Tuesday, August 18, 2009

Holders of POA's should behave with prudence

This blog has discussed filial responsibility laws (particularly in July 2007), and noted that generally they could become a serious concern for adult children when parents want to use Medicaid resources for custodial or long term care. They can also become a concern when parents are in poverty. Federal and state laws also limit “viatical” disbursements of assets to children for the purposes of getting Medicaid, with stiff look-back period laws, that were tightened in 2006.

I heard anecdotally about a Virginia case (not in the DC area) where someone whose parents had resources was forced to spend his own, after for some reason it was determined he had acted in bad faith. I don’t know the identity of the case or have details. The July 7, 2007 posting here gives the link to Virginia's laws, and the way the word "necessitous" is used, there seems to be just a little wiggle room for those with an agenda.

When an adult child has powers of attorney and/or is a successor trustee on an estate, he or she should behave with prudence, especially in the handling of the parents’ financial matters. The legal environment in most states is an a bit of flux and remains somewhat ambiguous and open to interpretation because the demands of eldercare are increasing so suddenly and so rapidly with demographics and with the way health care is delivered. There was a recent prosecution in New York City over a mishandling of an estate of someone who lived to 105, reported in the media.

Authorities may become particularly concerned when the elder has medical diagnoses of dementia, although the matter is far from cut and dry. In some cases, as noted yesterday, the elder is still allowed to drive, with some supervision. There is an ethical problem in that if the elder is not legally able to take responsibility for his or her own actions as an adult is normally expected to, the caregiving adult child may “own” the responsibility regardless of the caregiver’s wishes. Typically, the law recognizes an informal situation of “responsible in fact”, which allows prosecution, for example, of babysitters or nannies if they cross a certain invisible line of neglect. But there could be reason to insist that the adult child caregiver take on a more formal personal relationship (like formal guardianship) rather than look at the caregiving as a “task oriented” issue. Such a formal designation could force other changes in the caregiver’s life, such as what career her or she pursues (particularly if the caregiver is moving into “retirement”) as he or she is forced to behave like a “breadwinner” for a conventional family. It doesn’t seem to me, from looking at the laws, that Virginia presses this point (although I would wonder what Pennsylvania intended by moving filial responsibility from welfare to family law in 2005); but the problem could increase in the future as Alzheimer’s increases – which is another reason to look at this as a major public health problem and not just an individual family’s issue.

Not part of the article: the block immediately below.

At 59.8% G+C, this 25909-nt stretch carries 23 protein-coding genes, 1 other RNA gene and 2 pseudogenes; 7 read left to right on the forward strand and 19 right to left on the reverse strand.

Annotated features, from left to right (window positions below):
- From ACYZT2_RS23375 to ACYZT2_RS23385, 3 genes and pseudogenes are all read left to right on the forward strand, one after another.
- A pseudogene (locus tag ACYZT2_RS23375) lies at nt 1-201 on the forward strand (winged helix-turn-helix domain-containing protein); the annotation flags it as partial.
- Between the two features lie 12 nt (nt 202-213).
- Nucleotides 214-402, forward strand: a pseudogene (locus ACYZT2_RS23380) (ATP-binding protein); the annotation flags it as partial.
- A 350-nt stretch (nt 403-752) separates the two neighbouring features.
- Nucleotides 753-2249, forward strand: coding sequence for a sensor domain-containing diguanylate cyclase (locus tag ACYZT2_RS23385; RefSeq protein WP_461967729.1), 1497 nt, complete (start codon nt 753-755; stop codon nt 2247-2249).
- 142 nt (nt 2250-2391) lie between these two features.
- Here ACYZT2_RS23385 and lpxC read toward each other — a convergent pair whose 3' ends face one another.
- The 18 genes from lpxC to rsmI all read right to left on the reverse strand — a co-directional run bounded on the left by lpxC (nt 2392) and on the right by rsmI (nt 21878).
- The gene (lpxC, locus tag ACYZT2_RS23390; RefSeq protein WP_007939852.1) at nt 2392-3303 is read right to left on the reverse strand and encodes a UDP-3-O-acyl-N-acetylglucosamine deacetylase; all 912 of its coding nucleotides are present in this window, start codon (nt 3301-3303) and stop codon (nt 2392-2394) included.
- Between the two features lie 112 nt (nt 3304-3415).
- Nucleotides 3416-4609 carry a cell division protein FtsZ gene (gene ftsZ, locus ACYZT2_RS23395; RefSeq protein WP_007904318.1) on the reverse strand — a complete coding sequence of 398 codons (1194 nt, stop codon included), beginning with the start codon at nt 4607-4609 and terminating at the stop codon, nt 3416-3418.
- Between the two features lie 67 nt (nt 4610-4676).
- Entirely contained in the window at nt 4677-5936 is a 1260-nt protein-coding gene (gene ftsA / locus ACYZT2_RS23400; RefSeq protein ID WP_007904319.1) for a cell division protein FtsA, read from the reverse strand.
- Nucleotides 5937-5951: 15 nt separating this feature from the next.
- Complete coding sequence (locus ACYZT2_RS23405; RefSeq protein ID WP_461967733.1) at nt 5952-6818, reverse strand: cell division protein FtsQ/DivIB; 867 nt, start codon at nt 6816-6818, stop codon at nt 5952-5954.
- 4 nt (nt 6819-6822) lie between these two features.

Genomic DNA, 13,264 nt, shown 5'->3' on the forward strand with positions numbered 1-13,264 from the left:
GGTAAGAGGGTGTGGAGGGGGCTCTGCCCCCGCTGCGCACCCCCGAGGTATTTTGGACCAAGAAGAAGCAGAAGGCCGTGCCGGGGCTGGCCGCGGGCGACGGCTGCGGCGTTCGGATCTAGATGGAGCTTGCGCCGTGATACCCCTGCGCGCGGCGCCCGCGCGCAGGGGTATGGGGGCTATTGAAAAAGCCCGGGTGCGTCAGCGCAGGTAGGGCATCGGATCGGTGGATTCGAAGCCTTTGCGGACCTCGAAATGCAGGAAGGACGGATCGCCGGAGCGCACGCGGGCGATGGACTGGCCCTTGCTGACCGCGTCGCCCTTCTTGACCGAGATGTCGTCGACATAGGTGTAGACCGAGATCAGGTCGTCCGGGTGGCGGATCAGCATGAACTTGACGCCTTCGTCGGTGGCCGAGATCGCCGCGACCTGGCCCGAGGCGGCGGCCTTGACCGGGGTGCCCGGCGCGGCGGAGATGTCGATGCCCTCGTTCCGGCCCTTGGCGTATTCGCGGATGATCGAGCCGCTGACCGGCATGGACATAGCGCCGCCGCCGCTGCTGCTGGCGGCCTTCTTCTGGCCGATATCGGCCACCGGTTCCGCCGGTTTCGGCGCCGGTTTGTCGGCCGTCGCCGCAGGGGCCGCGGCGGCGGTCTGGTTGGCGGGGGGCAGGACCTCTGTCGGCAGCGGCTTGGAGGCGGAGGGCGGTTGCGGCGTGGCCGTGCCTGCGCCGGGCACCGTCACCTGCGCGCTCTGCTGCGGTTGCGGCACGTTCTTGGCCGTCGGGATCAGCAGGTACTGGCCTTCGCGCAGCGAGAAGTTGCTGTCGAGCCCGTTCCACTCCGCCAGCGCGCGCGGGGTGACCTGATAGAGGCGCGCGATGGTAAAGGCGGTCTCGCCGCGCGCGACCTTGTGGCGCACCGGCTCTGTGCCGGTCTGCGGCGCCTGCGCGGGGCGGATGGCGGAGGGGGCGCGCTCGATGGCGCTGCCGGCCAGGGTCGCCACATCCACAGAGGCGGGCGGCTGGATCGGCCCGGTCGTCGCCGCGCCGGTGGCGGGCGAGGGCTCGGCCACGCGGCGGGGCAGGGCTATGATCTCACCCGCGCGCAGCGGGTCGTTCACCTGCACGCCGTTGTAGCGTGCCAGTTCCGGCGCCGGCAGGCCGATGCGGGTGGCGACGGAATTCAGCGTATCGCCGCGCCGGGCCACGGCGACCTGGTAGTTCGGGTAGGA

Families should plan for these kinds of situations with conferences and consultations before they become critical.

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